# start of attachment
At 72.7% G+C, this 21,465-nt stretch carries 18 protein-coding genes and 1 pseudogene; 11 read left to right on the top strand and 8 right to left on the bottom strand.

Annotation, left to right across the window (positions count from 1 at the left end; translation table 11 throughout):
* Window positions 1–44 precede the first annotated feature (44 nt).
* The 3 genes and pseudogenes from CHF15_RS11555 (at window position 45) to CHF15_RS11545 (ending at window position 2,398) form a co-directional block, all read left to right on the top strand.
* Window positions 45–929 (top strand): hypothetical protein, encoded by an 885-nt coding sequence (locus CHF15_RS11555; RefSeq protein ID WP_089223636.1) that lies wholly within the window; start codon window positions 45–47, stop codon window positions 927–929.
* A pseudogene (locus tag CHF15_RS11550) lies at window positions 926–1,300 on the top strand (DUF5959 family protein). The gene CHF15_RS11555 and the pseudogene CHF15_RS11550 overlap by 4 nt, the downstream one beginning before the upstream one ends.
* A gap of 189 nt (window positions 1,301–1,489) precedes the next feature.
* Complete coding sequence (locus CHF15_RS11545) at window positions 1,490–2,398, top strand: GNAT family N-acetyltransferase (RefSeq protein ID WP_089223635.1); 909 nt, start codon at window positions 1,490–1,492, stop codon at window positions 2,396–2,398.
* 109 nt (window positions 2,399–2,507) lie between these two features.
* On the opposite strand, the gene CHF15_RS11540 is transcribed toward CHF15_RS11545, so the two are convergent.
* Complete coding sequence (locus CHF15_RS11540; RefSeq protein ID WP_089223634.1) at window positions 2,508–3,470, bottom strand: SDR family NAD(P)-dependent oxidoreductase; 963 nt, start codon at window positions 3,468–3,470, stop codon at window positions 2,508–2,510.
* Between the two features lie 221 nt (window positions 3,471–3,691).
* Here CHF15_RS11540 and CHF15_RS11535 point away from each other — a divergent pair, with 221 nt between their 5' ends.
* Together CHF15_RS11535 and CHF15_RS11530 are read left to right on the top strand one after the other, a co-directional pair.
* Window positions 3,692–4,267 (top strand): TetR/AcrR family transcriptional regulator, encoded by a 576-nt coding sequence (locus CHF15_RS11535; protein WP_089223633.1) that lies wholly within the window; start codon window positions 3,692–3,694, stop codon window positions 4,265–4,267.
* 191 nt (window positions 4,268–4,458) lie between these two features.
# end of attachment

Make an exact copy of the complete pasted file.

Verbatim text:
At 72.7% G+C, this 21,465-nt stretch carries 18 protein-coding genes and 1 pseudogene; 11 read left to right on the top strand and 8 right to left on the bottom strand.

Annotation, left to right across the window (positions count from 1 at the left end; translation table 11 throughout):
* Window positions 1–44 precede the first annotated feature (44 nt).
* The 3 genes and pseudogenes from CHF15_RS11555 (at window position 45) to CHF15_RS11545 (ending at window position 2,398) form a co-directional block, all read left to right on the top strand.
* Window positions 45–929 (top strand): hypothetical protein, encoded by an 885-nt coding sequence (locus CHF15_RS11555; RefSeq protein ID WP_089223636.1) that lies wholly within the window; start codon window positions 45–47, stop codon window positions 927–929.
* A pseudogene (locus tag CHF15_RS11550) lies at window positions 926–1,300 on the top strand (DUF5959 family protein). The gene CHF15_RS11555 and the pseudogene CHF15_RS11550 overlap by 4 nt, the downstream one beginning before the upstream one ends.
* A gap of 189 nt (window positions 1,301–1,489) precedes the next feature.
* Complete coding sequence (locus CHF15_RS11545) at window positions 1,490–2,398, top strand: GNAT family N-acetyltransferase (RefSeq protein ID WP_089223635.1); 909 nt, start codon at window positions 1,490–1,492, stop codon at window positions 2,396–2,398.
* 109 nt (window positions 2,399–2,507) lie between these two features.
* On the opposite strand, the gene CHF15_RS11540 is transcribed toward CHF15_RS11545, so the two are convergent.
* Complete coding sequence (locus CHF15_RS11540; RefSeq protein ID WP_089223634.1) at window positions 2,508–3,470, bottom strand: SDR family NAD(P)-dependent oxidoreductase; 963 nt, start codon at window positions 3,468–3,470, stop codon at window positions 2,508–2,510.
* Between the two features lie 221 nt (window positions 3,471–3,691).
* Here CHF15_RS11540 and CHF15_RS11535 point away from each other — a divergent pair, with 221 nt between their 5' ends.
* Together CHF15_RS11535 and CHF15_RS11530 are read left to right on the top strand one after the other, a co-directional pair.
* Window positions 3,692–4,267 (top strand): TetR/AcrR family transcriptional regulator, encoded by a 576-nt coding sequence (locus CHF15_RS11535; protein WP_089223633.1) that lies wholly within the window; start codon window positions 3,692–3,694, stop codon window positions 4,265–4,267.
* 191 nt (window positions 4,268–4,458) lie between these two features.